Thursday, November 30, 2006


Arriving at my tube station yesterday, I was met with an old familiar announcement, about delays on the Piccadilly Line. There was, apparently, no service between Hammersmith and Uxbridge. Whether that meant they were turning them round at Hammersmith was not clear, because if they were then there was no service to Heathrow either and that is important to many travellers. And if they were running trains to Heathrow then presumably they were running them from Hammersmith to Acton Town, so what they really meant was either that there was no service on the Rayners Lane branch or that there were no services at all west of Hammersmith.
And while I was mulling this over a wave of calm and relaxation broke over me and my soul was refreshed, if not gladdened. For I was not travelling by the benighted Piccadilly but the dear old Metropolitan and was not in the least concerned by signal failures at Acton (The cause of the problem as it turned out) or any other defect. And lo! A Metropolitan duly arrived and my journey commenced.
I don’t take any sadistic pleasure in the travails of would-be Piccadilly users forced to take a longer route this morning. It is just that the announcement brought back so many memories, none of them enjoyable. Indeed, one of the main reasons for writing this blog was as an outlet for my frustrations and dissatisfaction with the daily commute. So, Piccadilly users, I feel your pain. I really do, honest.

Tuesday, November 28, 2006

Touch me, touch me*

London Underground is making a big fuss about the need correctly to ticket one’s journey if using an Oyster card. They want people to “touch in” and “touch out”, as they like to put it, on the machines that read the cards as you enter or leave a station. Trouble is, they don’t seem to understand their own system. They keep making a half-witted announcement that “If you don’t touch in and touch out, then will pay the maximum cash fare”. Wrong. If you fail to touch in but touch out then you will pay the max fare. And ditto if you touch in but do not touch out. But if you neither touch in nor touch out then London Underground has no record of your journey and you will pay the grand sum of nothing whatsoever. Unless you are caught by an inspector, and when was the last time you saw one of those?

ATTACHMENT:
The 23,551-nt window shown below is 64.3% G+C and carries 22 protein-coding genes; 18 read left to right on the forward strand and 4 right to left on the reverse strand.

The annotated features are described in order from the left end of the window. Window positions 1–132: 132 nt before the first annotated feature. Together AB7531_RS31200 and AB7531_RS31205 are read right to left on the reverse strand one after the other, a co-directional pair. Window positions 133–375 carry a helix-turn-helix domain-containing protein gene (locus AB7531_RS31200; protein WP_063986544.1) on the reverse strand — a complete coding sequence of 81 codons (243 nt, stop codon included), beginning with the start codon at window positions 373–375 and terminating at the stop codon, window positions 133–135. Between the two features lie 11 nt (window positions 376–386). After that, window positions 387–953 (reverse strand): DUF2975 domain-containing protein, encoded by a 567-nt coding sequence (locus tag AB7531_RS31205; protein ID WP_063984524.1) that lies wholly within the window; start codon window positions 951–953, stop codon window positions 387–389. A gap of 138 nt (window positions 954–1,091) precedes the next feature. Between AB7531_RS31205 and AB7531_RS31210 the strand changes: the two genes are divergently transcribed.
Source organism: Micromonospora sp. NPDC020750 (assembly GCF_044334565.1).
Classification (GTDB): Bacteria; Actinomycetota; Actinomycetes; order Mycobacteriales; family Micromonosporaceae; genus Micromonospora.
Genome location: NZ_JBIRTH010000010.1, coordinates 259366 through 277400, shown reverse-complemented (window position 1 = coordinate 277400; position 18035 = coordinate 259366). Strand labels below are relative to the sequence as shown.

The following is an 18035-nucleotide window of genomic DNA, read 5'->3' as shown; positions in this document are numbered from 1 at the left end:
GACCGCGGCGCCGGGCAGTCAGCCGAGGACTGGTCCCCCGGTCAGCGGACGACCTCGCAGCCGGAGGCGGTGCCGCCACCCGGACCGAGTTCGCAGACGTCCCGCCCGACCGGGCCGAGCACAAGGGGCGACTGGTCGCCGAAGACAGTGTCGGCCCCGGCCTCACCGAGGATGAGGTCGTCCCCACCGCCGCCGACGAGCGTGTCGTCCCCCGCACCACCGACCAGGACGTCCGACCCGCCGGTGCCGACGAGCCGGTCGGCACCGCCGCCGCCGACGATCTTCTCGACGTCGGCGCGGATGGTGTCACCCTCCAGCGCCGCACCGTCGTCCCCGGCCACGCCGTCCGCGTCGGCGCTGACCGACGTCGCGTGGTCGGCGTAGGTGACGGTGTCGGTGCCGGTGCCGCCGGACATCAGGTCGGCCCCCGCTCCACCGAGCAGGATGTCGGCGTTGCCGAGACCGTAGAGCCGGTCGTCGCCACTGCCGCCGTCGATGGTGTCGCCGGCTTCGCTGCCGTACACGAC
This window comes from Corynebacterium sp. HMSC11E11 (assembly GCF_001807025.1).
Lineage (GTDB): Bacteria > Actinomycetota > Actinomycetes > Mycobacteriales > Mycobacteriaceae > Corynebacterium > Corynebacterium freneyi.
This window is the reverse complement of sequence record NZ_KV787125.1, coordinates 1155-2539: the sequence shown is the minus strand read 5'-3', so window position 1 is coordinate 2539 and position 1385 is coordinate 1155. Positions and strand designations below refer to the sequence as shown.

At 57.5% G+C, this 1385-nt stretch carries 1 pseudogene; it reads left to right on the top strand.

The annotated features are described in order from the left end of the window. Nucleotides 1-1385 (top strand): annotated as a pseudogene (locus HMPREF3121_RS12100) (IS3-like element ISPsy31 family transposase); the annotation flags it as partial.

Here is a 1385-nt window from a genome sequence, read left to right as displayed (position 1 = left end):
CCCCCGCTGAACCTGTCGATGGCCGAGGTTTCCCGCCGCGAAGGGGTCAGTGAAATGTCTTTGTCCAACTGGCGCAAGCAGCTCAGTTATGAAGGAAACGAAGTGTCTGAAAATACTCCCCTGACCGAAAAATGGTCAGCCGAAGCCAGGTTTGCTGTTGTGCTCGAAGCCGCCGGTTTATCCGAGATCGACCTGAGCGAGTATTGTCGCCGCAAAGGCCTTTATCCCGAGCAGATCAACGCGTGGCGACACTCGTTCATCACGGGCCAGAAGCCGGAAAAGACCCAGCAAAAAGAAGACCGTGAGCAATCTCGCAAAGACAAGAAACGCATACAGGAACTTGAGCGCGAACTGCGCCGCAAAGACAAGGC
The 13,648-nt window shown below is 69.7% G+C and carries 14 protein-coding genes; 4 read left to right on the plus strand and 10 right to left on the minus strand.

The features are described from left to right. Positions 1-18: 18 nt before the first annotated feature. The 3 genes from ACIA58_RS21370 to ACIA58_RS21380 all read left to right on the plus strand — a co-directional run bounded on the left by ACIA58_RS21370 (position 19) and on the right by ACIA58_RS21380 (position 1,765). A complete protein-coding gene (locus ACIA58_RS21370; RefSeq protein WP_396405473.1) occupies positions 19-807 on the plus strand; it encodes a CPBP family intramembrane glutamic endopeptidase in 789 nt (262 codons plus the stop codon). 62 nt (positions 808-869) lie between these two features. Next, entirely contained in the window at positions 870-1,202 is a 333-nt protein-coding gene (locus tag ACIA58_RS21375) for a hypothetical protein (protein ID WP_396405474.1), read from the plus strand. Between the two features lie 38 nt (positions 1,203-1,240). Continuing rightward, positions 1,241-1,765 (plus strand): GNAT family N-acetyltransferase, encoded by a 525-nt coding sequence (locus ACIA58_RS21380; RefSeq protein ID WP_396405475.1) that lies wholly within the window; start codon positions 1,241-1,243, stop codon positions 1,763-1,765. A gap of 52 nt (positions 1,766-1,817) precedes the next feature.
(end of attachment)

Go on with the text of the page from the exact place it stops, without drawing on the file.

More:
*Older readers will surely recall Dave Dee, Dozy, Beaky, Mich and Tich’s immortal hit. Or not.

Monday, November 20, 2006

Grains of sand

When you upend an hourglass and watch the grains of sand trickle out to form a little pyramid below, it is not possible to predict the progress of any individual grain. You know that the sand will fall in always the same amount of time but the rules of fluid mechanics, and possibly chaos, govern the paths taken by each grain.

I had some practical experience of this today. My Metropolitan to Baker Street was no more crowded than usual but we had a rather slow journey in, and a very large number of people converged on the hopelessly inadequate stairs linking down to the Jubilee and Bakerloo platforms. Just like the sand, we formed an inverted pyramid, each person jostling and inching forward as the people at the apex got into the top of the steps. You could not predict the order in which people moved. Once inside the huddle one had to keep on moving, because the pressure behind was gentle but remorseless. Also another train was close behind and nobody wanted to be on the platform when another hundred people joined in.

For some moments I barely moved, then it was possible to take a half step, and another, and suddenly there were just a few backs in front of me. Yet still people were pressing on both sides, some moving straight into any gap that allowed, others hanging back a little and so we continued in this chaotic fashion until I in turn reached the steps and at once surged forward into the relatively empty space ahead.

I guess that if you take a given number of people, say 80, they would always take the same amount of time to pass down the stairs. It is an odd feeling to be part of this process, subject to the same forces that make hourglasses work.

Tuesday, November 07, 2006

Mutterings #2

You know that feeling when you arrive on a crowded platform, stand back and let everyone board the first train to arrive, wait for the next and then just as it pulls in, get flattened by a mob of latecomers who get what few seats are available? You do? I didn’t see you on the Bakerloo at Baker Street this morning.